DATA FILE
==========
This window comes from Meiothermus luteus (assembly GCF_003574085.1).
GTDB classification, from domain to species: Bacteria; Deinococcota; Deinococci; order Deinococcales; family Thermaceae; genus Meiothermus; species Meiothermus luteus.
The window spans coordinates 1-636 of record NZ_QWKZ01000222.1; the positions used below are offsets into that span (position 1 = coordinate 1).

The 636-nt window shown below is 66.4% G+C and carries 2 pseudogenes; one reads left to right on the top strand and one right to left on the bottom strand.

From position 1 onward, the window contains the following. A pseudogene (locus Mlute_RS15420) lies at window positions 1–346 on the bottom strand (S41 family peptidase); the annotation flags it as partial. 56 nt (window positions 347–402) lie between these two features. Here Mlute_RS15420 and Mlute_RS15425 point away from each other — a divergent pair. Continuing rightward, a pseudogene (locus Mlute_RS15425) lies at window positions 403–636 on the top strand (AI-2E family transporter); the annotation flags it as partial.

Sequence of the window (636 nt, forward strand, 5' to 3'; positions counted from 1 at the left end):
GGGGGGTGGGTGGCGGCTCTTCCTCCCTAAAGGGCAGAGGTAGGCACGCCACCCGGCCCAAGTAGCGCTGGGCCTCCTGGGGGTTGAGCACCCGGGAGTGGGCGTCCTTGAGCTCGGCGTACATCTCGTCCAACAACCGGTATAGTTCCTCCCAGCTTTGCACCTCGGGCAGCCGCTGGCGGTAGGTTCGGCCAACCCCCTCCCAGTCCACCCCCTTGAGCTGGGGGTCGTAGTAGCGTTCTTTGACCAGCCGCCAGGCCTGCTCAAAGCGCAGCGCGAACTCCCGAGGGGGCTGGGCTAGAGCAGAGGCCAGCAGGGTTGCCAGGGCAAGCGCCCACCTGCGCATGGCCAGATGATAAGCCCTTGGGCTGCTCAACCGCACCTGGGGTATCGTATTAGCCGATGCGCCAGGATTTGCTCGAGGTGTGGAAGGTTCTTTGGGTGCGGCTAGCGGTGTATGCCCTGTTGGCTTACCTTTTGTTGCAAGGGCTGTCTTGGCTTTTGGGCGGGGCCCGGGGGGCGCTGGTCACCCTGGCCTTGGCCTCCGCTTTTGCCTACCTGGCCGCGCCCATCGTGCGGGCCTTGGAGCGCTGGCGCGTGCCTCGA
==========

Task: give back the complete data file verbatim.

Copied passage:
This window comes from Meiothermus luteus (assembly GCF_003574085.1).
GTDB classification, from domain to species: Bacteria; Deinococcota; Deinococci; order Deinococcales; family Thermaceae; genus Meiothermus; species Meiothermus luteus.
The window spans coordinates 1-636 of record NZ_QWKZ01000222.1; the positions used below are offsets into that span (position 1 = coordinate 1).

The 636-nt window shown below is 66.4% G+C and carries 2 pseudogenes; one reads left to right on the top strand and one right to left on the bottom strand.

From position 1 onward, the window contains the following. A pseudogene (locus Mlute_RS15420) lies at window positions 1–346 on the bottom strand (S41 family peptidase); the annotation flags it as partial. 56 nt (window positions 347–402) lie between these two features. Here Mlute_RS15420 and Mlute_RS15425 point away from each other — a divergent pair. Continuing rightward, a pseudogene (locus Mlute_RS15425) lies at window positions 403–636 on the top strand (AI-2E family transporter); the annotation flags it as partial.

Sequence of the window (636 nt, forward strand, 5' to 3'; positions counted from 1 at the left end):
GGGGGGTGGGTGGCGGCTCTTCCTCCCTAAAGGGCAGAGGTAGGCACGCCACCCGGCCCAAGTAGCGCTGGGCCTCCTGGGGGTTGAGCACCCGGGAGTGGGCGTCCTTGAGCTCGGCGTACATCTCGTCCAACAACCGGTATAGTTCCTCCCAGCTTTGCACCTCGGGCAGCCGCTGGCGGTAGGTTCGGCCAACCCCCTCCCAGTCCACCCCCTTGAGCTGGGGGTCGTAGTAGCGTTCTTTGACCAGCCGCCAGGCCTGCTCAAAGCGCAGCGCGAACTCCCGAGGGGGCTGGGCTAGAGCAGAGGCCAGCAGGGTTGCCAGGGCAAGCGCCCACCTGCGCATGGCCAGATGATAAGCCCTTGGGCTGCTCAACCGCACCTGGGGTATCGTATTAGCCGATGCGCCAGGATTTGCTCGAGGTGTGGAAGGTTCTTTGGGTGCGGCTAGCGGTGTATGCCCTGTTGGCTTACCTTTTGTTGCAAGGGCTGTCTTGGCTTTTGGGCGGGGCCCGGGGGGCGCTGGTCACCCTGGCCTTGGCCTCCGCTTTTGCCTACCTGGCCGCGCCCATCGTGCGGGCCTTGGAGCGCTGGCGCGTGCCTCGA